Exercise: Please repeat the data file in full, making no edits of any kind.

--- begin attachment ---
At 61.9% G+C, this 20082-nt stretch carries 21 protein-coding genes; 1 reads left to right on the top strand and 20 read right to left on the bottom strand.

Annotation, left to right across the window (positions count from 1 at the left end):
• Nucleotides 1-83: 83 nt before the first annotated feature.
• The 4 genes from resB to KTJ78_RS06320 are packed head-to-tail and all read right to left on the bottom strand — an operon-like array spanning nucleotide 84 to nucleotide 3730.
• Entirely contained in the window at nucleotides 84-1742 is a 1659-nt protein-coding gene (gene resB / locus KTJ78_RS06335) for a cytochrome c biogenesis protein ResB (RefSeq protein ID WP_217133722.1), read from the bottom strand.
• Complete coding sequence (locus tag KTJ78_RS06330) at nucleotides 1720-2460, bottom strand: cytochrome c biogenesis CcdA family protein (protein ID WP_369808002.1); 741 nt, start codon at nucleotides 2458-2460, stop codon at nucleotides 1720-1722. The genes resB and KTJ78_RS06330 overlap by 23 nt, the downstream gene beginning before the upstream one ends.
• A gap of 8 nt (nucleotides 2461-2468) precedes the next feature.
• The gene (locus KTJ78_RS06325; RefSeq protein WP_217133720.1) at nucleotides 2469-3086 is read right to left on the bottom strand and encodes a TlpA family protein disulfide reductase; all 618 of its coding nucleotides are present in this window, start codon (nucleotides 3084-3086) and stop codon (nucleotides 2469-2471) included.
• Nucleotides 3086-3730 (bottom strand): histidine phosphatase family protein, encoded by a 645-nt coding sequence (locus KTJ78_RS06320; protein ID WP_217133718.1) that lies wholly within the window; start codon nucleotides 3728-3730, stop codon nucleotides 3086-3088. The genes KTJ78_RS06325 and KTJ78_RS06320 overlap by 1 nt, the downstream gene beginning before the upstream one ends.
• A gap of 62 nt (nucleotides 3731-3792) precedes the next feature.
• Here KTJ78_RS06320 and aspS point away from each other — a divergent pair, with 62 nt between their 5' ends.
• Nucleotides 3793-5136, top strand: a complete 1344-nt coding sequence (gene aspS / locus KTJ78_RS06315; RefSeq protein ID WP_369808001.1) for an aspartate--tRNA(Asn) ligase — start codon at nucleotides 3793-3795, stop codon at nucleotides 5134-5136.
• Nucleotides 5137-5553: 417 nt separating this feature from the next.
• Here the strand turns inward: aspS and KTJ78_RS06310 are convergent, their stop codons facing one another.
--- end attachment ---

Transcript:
At 61.9% G+C, this 20082-nt stretch carries 21 protein-coding genes; 1 reads left to right on the top strand and 20 read right to left on the bottom strand.

Annotation, left to right across the window (positions count from 1 at the left end):
• Nucleotides 1-83: 83 nt before the first annotated feature.
• The 4 genes from resB to KTJ78_RS06320 are packed head-to-tail and all read right to left on the bottom strand — an operon-like array spanning nucleotide 84 to nucleotide 3730.
• Entirely contained in the window at nucleotides 84-1742 is a 1659-nt protein-coding gene (gene resB / locus KTJ78_RS06335) for a cytochrome c biogenesis protein ResB (RefSeq protein ID WP_217133722.1), read from the bottom strand.
• Complete coding sequence (locus tag KTJ78_RS06330) at nucleotides 1720-2460, bottom strand: cytochrome c biogenesis CcdA family protein (protein ID WP_369808002.1); 741 nt, start codon at nucleotides 2458-2460, stop codon at nucleotides 1720-1722. The genes resB and KTJ78_RS06330 overlap by 23 nt, the downstream gene beginning before the upstream one ends.
• A gap of 8 nt (nucleotides 2461-2468) precedes the next feature.
• The gene (locus KTJ78_RS06325; RefSeq protein WP_217133720.1) at nucleotides 2469-3086 is read right to left on the bottom strand and encodes a TlpA family protein disulfide reductase; all 618 of its coding nucleotides are present in this window, start codon (nucleotides 3084-3086) and stop codon (nucleotides 2469-2471) included.
• Nucleotides 3086-3730 (bottom strand): histidine phosphatase family protein, encoded by a 645-nt coding sequence (locus KTJ78_RS06320; protein ID WP_217133718.1) that lies wholly within the window; start codon nucleotides 3728-3730, stop codon nucleotides 3086-3088. The genes KTJ78_RS06325 and KTJ78_RS06320 overlap by 1 nt, the downstream gene beginning before the upstream one ends.
• A gap of 62 nt (nucleotides 3731-3792) precedes the next feature.
• Here KTJ78_RS06320 and aspS point away from each other — a divergent pair, with 62 nt between their 5' ends.
• Nucleotides 3793-5136, top strand: a complete 1344-nt coding sequence (gene aspS / locus KTJ78_RS06315; RefSeq protein ID WP_369808001.1) for an aspartate--tRNA(Asn) ligase — start codon at nucleotides 3793-3795, stop codon at nucleotides 5134-5136.
• Nucleotides 5137-5553: 417 nt separating this feature from the next.
• Here the strand turns inward: aspS and KTJ78_RS06310 are convergent, their stop codons facing one another.